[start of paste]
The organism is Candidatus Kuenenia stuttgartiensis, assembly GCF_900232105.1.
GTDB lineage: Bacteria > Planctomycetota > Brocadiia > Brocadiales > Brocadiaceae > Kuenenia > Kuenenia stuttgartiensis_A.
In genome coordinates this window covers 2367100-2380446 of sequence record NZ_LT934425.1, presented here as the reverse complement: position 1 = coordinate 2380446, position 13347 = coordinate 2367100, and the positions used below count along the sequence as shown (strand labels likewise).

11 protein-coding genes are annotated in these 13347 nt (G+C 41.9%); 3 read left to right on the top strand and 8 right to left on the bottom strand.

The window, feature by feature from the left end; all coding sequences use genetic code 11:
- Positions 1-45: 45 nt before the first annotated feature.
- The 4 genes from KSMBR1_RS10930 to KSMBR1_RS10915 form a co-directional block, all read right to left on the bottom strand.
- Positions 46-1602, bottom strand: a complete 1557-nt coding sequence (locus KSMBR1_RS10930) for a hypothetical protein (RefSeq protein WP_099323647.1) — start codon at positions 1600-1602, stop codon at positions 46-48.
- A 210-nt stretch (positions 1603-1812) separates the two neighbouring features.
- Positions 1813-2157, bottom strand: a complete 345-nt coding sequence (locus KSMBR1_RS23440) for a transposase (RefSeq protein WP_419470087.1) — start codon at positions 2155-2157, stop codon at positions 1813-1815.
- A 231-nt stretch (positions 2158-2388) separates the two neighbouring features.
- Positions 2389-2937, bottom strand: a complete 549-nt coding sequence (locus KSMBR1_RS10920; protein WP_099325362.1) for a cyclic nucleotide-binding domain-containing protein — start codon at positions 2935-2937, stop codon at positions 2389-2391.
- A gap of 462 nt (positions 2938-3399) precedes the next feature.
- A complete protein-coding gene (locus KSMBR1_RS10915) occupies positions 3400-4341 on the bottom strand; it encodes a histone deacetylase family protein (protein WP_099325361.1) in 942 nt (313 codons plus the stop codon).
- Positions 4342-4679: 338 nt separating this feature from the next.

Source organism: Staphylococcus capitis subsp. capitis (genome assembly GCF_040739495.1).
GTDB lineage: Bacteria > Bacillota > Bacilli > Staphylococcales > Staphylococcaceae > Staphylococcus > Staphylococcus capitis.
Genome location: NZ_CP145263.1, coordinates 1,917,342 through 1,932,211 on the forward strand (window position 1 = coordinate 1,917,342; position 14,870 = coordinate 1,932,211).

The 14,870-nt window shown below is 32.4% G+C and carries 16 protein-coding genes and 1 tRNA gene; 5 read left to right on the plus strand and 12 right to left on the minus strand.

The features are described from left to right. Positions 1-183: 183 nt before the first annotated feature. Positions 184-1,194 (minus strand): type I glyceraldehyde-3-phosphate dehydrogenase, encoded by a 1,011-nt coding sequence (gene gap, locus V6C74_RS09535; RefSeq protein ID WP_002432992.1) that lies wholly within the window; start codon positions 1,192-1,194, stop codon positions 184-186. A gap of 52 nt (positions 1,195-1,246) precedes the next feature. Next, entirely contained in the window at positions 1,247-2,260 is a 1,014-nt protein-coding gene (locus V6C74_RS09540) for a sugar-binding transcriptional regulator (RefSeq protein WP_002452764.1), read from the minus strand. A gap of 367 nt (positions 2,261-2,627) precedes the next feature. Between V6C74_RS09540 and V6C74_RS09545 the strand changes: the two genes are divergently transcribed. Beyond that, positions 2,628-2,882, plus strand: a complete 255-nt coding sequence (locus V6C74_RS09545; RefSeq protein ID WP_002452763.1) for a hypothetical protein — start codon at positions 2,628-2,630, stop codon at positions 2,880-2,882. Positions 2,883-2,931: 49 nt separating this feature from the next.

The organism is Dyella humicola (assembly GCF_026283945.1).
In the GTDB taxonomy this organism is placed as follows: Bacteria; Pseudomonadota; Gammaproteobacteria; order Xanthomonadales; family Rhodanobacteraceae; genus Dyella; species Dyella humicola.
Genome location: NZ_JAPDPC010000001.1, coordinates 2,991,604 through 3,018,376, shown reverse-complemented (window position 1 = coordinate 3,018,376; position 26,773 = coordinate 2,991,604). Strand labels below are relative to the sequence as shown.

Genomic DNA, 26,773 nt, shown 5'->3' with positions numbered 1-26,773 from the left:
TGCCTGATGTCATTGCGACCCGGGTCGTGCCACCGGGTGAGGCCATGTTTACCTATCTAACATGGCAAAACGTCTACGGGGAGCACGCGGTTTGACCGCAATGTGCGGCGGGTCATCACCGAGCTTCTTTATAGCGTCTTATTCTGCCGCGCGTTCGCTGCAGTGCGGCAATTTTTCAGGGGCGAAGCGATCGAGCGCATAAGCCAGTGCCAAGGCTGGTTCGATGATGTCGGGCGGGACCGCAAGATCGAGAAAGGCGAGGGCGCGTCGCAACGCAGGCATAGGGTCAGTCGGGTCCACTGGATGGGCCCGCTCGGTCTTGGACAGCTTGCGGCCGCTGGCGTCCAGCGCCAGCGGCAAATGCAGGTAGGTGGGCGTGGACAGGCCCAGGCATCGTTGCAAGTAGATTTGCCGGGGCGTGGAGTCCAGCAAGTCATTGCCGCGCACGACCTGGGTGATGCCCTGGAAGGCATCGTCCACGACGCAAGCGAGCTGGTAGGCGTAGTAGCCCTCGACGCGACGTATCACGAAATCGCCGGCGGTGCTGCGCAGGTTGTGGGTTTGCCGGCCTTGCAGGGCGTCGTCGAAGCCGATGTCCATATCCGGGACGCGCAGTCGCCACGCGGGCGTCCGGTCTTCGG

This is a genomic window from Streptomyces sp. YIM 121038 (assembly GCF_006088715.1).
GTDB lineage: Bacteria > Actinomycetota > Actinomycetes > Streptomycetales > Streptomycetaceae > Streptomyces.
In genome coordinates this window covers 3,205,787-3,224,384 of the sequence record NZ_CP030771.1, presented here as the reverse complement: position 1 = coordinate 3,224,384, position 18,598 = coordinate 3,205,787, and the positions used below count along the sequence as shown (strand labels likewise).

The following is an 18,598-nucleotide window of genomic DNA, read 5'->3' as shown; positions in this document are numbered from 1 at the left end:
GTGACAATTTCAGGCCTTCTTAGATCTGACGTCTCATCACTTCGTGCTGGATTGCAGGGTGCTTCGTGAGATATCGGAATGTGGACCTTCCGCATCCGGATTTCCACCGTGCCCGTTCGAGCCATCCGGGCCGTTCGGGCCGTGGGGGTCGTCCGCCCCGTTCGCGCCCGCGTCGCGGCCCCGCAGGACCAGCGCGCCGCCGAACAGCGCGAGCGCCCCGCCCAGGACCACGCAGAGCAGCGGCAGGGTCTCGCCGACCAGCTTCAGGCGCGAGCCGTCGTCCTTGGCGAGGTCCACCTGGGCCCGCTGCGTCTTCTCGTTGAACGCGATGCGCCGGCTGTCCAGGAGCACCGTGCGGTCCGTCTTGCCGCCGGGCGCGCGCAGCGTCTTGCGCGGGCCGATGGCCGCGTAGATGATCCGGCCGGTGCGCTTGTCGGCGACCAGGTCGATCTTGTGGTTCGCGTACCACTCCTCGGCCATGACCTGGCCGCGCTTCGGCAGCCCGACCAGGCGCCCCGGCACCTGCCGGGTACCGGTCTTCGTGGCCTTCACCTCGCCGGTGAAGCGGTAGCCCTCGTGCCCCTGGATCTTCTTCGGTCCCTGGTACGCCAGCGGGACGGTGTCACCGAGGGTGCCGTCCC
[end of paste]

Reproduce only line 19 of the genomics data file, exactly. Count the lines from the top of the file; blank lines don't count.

The 14,870-nt window shown below is 32.4% G+C and carries 16 protein-coding genes and 1 tRNA gene; 5 read left to right on the plus strand and 12 right to left on the minus strand.